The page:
This paper is the third in a series assessing macroeconomic developments and prospects in low-income developing countries (LIDCs). The first of these papers (IMF, 2014a) examined trends during 2000–2014, a period of sustained strong growth across most LIDCs. The second paper (IMF, 2015a) focused on the impact of the drop in global commodity prices since mid-2014 on LIDCs—a story with losers (countries dependent on commodity exports, notably fuel) and winners (countries with a more diverse export base, where growth remained robust). The overarching theme in this paper’s assessment of the macroeconomic conjuncture among LIDCs is that of incomplete adjustment to the new world of “lower for long” commodity prices, with many commodity exporters still far from a sustainable macroeconomic trajectory (Chapter 1). The analysis of risks and vulnerabilities focuses on financial sector stresses and medium-term fiscal risks, pointing to the actions, including capacity building, needed to manage and contain these challenges over time (Chapter 2). With 2016 the first year of the march towards the 2030 development goals, the paper also looks at how infrastructure investment can be accelerated in LIDCs, given that weaknesses in public infrastructure (such as energy, transportation systems) in LIDCs are widely seen as a key constraint on medium-term growth potential (Chapter 3). With the sharp adjustment in commodity prices now into its third year, some of the key messages of the paper are familiar: a) many commodity exporters, notably fuel producers, remain under significant economic stress, with sluggish growth, large fiscal imbalances, and weakened foreign reserve positions; b) countries with a more diversified export base are generally doing well, although several have been hit by declines in remittances, conflict/natural disasters, and the contractionary impact of macroeconomic stabilization programs; c) widening fiscal imbalances, in both commodity and diversified exporters, have resulted in rising debt levels, with severe financing stress emerging in some cases; and d) financial sector stresses have emerged in many LIDCs, with expectations that these strains will increase in many commodity exporters over the next 12–18 months. Key messages on financial sector oversight, on medium-term fiscal risks, and on tackling infrastructure gaps are flagged below. Read Executive Summary in: Arabic; Chinese; French; Spanish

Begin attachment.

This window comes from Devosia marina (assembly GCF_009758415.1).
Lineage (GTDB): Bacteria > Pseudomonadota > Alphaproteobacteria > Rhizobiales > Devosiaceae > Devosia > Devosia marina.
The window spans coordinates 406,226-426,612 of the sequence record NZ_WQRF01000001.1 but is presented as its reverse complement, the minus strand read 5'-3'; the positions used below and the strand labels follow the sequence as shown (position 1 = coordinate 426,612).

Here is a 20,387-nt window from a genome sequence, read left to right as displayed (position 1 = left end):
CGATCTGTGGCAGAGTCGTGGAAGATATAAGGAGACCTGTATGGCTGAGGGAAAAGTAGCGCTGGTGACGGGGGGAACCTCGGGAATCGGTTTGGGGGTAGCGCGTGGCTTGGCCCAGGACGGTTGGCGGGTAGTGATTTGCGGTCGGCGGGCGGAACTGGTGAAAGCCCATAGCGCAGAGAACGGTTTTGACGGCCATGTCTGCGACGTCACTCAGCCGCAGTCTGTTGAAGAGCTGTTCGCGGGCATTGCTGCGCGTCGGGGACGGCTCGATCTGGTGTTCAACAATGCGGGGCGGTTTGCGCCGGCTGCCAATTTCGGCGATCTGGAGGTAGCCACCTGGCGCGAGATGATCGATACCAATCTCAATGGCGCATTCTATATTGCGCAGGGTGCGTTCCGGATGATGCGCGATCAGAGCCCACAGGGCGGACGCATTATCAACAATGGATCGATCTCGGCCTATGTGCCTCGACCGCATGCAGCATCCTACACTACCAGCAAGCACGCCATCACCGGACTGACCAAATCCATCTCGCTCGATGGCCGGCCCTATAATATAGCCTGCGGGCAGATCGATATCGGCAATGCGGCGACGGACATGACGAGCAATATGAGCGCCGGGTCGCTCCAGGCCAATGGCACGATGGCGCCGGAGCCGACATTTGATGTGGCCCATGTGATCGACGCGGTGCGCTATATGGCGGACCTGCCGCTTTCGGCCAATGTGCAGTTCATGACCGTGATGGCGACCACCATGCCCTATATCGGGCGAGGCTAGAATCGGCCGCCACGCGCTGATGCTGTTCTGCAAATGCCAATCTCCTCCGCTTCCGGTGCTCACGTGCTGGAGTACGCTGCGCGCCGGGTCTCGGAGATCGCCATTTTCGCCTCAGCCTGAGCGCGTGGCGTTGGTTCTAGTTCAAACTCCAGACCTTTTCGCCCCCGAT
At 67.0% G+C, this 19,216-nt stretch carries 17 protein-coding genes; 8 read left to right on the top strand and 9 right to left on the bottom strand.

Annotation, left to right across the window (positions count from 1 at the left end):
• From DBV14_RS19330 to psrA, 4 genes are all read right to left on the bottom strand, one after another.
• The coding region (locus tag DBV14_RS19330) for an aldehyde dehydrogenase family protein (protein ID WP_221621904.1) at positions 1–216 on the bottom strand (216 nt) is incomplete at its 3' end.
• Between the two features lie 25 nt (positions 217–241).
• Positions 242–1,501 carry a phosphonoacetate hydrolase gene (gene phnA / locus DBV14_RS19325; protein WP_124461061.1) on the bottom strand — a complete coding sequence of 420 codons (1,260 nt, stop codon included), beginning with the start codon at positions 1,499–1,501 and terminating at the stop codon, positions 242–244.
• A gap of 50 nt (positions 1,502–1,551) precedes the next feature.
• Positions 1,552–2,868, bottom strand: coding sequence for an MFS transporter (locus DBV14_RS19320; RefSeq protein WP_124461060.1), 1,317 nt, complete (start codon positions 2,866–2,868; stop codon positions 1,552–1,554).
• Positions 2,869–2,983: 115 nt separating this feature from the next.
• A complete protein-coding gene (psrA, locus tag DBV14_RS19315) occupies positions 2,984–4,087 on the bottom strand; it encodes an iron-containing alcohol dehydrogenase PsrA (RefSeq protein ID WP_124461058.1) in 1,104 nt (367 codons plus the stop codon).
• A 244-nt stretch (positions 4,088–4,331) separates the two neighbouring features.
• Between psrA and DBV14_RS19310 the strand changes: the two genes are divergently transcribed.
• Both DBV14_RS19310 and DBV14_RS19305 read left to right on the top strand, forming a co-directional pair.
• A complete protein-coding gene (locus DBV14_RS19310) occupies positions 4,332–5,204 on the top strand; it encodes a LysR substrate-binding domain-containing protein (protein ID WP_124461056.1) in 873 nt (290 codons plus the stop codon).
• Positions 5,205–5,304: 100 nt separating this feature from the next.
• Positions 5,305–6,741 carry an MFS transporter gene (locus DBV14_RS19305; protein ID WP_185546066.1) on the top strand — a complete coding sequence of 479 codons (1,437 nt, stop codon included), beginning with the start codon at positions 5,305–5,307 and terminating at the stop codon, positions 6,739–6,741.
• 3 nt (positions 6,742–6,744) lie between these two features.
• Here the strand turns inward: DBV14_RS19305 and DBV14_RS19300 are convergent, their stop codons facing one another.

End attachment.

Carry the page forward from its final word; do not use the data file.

This paper studies the fiscal implications for the Beninese economy of scaling up of public investment when the government is subject to inefficiencies on the spending and on the tax collection side. While scaling up of public investments results in higher long-run output and consumption levels, a fiscal stabilization package is required in order to preserve fiscal sustainability. A welfare analysis shows that consumers’ welfare is increased when the government smoothes the fiscal adjustment via higher borrowing. Moreover, the comparison between several stabilization packages highlights the fact that higher welfare is achieved when the government relies mostly on taxation of capital as this allows higher levels of consumption to materialize earlier. Lower fiscal costs can however be achieved if the government manages to reduce inefficiency in tax collection. Finally, we consider a change in the trade regime that causes a decline in revenues. We find that the higher fiscal burden required to preserve fiscal sustainability would completely wipe out the welfare gain of higher public investments.
La croissance économique de l’Afrique subsaharienne devrait rester vigoureuse, grâce à l’investissement dans les infrastructures et à une abondante production agricole. En Guinée, au Libéria et en Sierra Leone, l’épidémie de fièvre Ébola a de lourdes conséquences, avec des répercussions dans les pays adjacents. Les risques externes pesant sur les perspectives globalement positives pour la région ont trait aux conditions financières mondiales et à un ralentissement de la croissance des pays émergents.